Researchers Reveal Breakthrough in Artificial Photosynthesis

As written in the journal Nano Letters, there is a new method discovered in reducing carbon emissions and converting it into useful materials. Research team from the U.S. Department of Energy (DOE)’s Lawrence Berkeley National Laboratory (Berkeley Lab) and the University of California (UC) Berkeley have disclosed an innovative technique that modify carbon emissions into highly advantageous chemical products like liquid fuel, biodegradable plastic materials and pharmaceutical products by employing carbon dioxide emissions and making use of solar energy and artificial photosynthesis— which marks the advancement in the artificial photosynthesis and carbon capture and storage. It utilizes carbon dioxide and water to produce acetate that is transformable to many important substances just like plants using sunlight to convert carbon dioxide and water into carbohydrates.

“We believe our system is a revolutionary leap forward in the field of artificial photosynthesis. Our system has the potential to fundamentally change the chemical and oil industry in that we can produce chemicals and fuels in a totally renewable way, rather than extracting them from deep below the ground,” said Peidon Yang, a chemist in Berkeley Lab’s Materials Sciences Division and one of the study leaders.

Highly knowledgeable in catalysts for carbon-neutral energy conversions, Chris Chang of Berkeley Lab and UC Berkeley, explained “In natural photosynthesis, leaves harvest solar energy and carbon dioxide is reduced and combined with water for the synthesis of molecular products that form biomass. In our system, nanowires harvest solar energy and deliver electrons to bacteria, where carbon dioxide is reduced and combined with water for the synthesis of a variety of targeted, value-added chemical products.”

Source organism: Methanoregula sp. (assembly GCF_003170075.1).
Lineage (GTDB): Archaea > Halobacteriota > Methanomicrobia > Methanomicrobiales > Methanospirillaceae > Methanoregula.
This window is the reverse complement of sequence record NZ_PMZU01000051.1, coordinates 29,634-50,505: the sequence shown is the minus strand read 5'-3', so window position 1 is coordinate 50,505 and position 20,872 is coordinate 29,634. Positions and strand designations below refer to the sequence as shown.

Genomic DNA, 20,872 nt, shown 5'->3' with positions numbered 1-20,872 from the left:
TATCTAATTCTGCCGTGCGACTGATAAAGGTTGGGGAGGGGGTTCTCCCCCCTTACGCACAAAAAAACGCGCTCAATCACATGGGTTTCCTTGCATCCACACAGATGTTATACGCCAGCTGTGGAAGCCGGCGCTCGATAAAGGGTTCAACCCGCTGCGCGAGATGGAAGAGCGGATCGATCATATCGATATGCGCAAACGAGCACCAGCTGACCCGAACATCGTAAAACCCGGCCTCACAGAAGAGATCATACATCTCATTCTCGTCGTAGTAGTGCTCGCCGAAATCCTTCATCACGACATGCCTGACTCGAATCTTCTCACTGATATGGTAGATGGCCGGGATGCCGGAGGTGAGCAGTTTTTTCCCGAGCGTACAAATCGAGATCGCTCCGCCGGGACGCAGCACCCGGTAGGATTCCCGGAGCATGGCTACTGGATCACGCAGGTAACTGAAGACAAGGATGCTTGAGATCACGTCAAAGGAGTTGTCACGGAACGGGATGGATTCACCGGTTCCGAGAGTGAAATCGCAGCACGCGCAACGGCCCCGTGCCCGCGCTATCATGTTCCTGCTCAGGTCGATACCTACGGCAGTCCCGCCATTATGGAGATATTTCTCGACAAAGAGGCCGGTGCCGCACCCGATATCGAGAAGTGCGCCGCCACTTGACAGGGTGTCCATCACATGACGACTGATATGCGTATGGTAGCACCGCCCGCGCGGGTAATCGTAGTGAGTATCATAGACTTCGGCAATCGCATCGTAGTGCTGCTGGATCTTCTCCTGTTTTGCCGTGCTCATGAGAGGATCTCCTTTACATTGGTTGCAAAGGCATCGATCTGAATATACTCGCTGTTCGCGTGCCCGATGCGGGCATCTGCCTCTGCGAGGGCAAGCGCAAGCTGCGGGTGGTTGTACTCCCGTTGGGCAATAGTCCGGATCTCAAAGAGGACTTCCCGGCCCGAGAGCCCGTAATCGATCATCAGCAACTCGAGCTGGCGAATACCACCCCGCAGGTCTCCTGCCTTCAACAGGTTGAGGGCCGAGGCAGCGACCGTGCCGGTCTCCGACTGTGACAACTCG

The research team came up with an “artificial forest” made out of silicon and titanium oxide nanowire materials. Yang stated “Our artificial forest is similar to the chloroplasts in green plants. When sunlight is absorbed, photo-excited electron−hole pairs are generated in the silicon and titanium oxide nanowires, which absorb different regions of the solar spectrum. The photo-generated electrons in the silicon will be passed onto bacteria for the CO2 reduction while the photo-generated holes in the titanium oxide split water molecules to make oxygen.”

Using this method, the forest is colonized with microbes that activate the carbon dioxide reduction. The team utilized the anaerobic bacterium Sporomusa ovata to reduce carbon dioxide by applying electron from its surrounding. Michelle Chang, considered an expert in biosynthesis concluded “S. ovata is a great carbon dioxide catalyst as it makes acetate, a versatile chemical intermediate that can be used to manufacture a diverse array of useful chemicals. We were able to uniformly populate our nanowire array with S. ovata using buffered brackish water with trace vitamins as the only organic component.”

After the reduction of carbon dioxide has been carried out , the genetically engineered E. coli will combine the specific chemical products. The steps of S. ovata and E. coli could be synthesized eventually in the future according to the research team. Yang stated “We are currently working on our second generation system which has a solar-to-chemical conversion efficiency of three-percent. Once we can reach a conversion efficiency of 10-percent in a cost effective manner, the technology should be commercially viable.”


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